Use of Ultrasound to Determine Gestational Age in Low and Middle Income Countries: A Systematic Review of the Literature
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CitationRudder, Meghan. 2016. Use of Ultrasound to Determine Gestational Age in Low and Middle Income Countries: A Systematic Review of the Literature. Doctoral dissertation, Harvard Medical School.
AbstractPurpose: Accurate determination of gestational age (GA) is essential for appropriate maternal and fetal care both antenatally and postnatally. Professional and widely-accepted guidelines for best practices in GA determination in high-resource settings rely heavily upon the proven accuracy of ultrasound in these settings. There are unique challenges to fetal ultrasound in resource-poor settings; we sought to assess the accuracy of gestational age as determined by ultrasound in low- and middle-income countries.
Methods: A systematic review of the literature to May, 2015 identified studies in which ultrasound was compared to at least one other method of gestational age determination in a low- or middle-income country. Data were extracted and summarized.
Results: Our initial search returned 3899 papers; 34 studies met eligibility criteria. A second search revealed 488 results; 6 were eligible for inclusion. Hence a total of 40 articles were included in this review. Gold standard GA determination measures varied; 16/40 studies used LMP alone, 8/40 relied on BOE, 7/40 implemented early ultrasound, 5/40 used ultrasound at any gestation, 2/40 used actual delivery date, and 2/40 studies did not report gold standard. 17/40 studies reported correlation coefficients (R); 5/40 reported coefficients of determination (R2); 3/40 reported intraclass correlation coefficients; 9/40 reported mean differences. 4/40 studies assessed the validity in determining prematurity. The majority of studies that were both eligible for inclusion and provided data on study setting were conducted in hospitals (20/29), primarily tertiary care centers.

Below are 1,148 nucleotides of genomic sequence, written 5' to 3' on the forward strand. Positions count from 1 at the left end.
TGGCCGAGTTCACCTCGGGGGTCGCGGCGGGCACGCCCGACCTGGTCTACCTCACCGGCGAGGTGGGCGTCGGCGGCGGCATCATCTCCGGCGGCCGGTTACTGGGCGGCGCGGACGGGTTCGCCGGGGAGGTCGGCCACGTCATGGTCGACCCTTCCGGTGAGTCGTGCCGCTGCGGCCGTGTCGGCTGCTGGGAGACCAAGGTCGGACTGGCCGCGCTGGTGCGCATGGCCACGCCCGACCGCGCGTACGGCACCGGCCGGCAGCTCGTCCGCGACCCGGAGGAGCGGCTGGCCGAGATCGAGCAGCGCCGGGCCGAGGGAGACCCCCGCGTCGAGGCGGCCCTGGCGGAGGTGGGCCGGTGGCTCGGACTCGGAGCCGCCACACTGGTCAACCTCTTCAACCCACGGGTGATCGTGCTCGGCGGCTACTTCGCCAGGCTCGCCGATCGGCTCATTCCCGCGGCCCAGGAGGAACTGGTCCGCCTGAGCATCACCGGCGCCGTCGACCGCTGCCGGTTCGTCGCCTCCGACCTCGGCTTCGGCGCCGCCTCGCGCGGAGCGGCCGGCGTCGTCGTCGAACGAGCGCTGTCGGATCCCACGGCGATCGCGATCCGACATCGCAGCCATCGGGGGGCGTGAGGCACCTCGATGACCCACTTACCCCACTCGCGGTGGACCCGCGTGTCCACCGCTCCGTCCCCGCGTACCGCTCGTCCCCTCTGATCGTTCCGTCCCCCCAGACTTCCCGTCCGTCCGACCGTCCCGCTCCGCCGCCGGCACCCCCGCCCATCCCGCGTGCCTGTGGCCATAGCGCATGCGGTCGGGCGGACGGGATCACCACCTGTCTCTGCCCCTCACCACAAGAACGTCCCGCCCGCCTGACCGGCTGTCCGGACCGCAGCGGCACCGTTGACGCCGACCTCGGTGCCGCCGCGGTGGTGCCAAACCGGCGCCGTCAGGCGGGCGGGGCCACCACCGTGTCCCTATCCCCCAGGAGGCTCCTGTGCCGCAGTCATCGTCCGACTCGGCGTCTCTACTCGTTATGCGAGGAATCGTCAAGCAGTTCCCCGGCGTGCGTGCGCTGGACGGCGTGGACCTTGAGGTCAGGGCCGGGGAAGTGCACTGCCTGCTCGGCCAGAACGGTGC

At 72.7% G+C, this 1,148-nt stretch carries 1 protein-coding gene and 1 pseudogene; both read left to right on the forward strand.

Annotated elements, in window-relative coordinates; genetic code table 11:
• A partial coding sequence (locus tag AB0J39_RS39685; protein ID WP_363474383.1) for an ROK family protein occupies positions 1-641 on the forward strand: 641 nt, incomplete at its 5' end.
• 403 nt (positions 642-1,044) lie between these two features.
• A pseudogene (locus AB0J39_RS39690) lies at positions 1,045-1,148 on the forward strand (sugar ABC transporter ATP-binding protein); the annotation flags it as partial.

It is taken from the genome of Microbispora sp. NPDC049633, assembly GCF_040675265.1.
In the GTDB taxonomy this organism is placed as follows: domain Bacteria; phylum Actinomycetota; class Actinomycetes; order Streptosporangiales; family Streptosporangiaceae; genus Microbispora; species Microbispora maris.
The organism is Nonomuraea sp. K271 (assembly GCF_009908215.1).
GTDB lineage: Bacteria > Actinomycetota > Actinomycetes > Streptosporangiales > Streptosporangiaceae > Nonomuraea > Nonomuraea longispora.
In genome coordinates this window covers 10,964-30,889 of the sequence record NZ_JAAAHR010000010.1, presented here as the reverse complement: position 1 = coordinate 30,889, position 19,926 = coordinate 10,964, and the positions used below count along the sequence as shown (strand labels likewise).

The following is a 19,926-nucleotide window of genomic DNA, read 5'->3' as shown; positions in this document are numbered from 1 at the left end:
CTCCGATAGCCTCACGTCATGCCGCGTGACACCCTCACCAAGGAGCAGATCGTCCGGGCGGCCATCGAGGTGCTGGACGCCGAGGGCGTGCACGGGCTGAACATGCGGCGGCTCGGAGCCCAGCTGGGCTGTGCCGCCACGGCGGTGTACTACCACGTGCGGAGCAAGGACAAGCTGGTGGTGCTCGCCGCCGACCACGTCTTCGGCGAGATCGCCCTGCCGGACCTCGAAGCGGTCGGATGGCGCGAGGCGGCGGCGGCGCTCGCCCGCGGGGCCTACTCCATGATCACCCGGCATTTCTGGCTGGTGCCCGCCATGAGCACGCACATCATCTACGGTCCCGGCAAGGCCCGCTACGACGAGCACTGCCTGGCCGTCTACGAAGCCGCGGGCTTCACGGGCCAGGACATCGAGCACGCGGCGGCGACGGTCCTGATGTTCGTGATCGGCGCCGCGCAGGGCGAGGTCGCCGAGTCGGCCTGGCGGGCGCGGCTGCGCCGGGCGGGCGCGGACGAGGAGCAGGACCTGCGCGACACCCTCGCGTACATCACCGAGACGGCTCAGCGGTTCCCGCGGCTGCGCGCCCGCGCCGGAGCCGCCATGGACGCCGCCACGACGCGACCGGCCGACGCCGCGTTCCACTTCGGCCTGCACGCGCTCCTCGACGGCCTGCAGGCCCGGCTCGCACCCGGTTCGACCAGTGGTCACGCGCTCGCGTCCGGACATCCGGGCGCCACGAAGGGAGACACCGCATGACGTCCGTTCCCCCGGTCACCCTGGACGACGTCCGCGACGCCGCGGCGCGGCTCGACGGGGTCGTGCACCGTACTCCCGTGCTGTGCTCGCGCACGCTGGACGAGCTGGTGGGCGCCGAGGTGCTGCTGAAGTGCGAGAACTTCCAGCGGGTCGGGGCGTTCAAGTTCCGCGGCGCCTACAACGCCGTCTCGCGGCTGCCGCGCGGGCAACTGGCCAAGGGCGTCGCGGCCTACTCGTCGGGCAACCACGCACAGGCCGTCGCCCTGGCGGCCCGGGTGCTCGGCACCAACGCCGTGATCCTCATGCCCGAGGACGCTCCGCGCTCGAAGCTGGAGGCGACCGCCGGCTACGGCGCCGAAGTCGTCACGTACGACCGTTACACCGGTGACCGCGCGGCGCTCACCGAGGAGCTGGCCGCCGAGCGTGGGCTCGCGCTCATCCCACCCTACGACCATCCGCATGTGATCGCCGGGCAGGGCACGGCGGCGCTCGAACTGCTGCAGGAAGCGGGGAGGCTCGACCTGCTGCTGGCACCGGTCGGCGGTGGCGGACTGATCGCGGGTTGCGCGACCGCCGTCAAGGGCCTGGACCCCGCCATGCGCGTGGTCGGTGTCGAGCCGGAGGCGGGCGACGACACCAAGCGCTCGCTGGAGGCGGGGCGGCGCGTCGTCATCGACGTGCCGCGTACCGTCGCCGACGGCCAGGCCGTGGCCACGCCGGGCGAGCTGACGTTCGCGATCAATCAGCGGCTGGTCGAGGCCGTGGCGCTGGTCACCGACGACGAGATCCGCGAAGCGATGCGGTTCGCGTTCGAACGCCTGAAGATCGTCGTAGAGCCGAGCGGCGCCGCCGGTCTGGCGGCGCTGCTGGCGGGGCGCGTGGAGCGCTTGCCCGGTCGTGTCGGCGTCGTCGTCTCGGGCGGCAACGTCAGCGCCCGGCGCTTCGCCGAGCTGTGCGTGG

Conclusions: The existing literature regarding use of ultrasound in low- and middle-income countries (LMICs) to determine gestational age is limited. There is evidence to suggest that ultrasound operators of varying levels of educational background may be trained to determine gestational age with similar inter- and intra-observer reliability as that published in the wider literature. There is no single novel biometric parameter that shows greater accuracy in determination of gestational age in the late second or third trimesters, however there are certain measurements which show promise when implemented in conjunction with existing biometric measurements, including trans-cerebellar diameter. This review points to the need for revision of search criteria and a re-screening of the literature.
Citable link to this pagehttp://nrs.harvard.edu/urn-3:HUL.InstRepos:40620275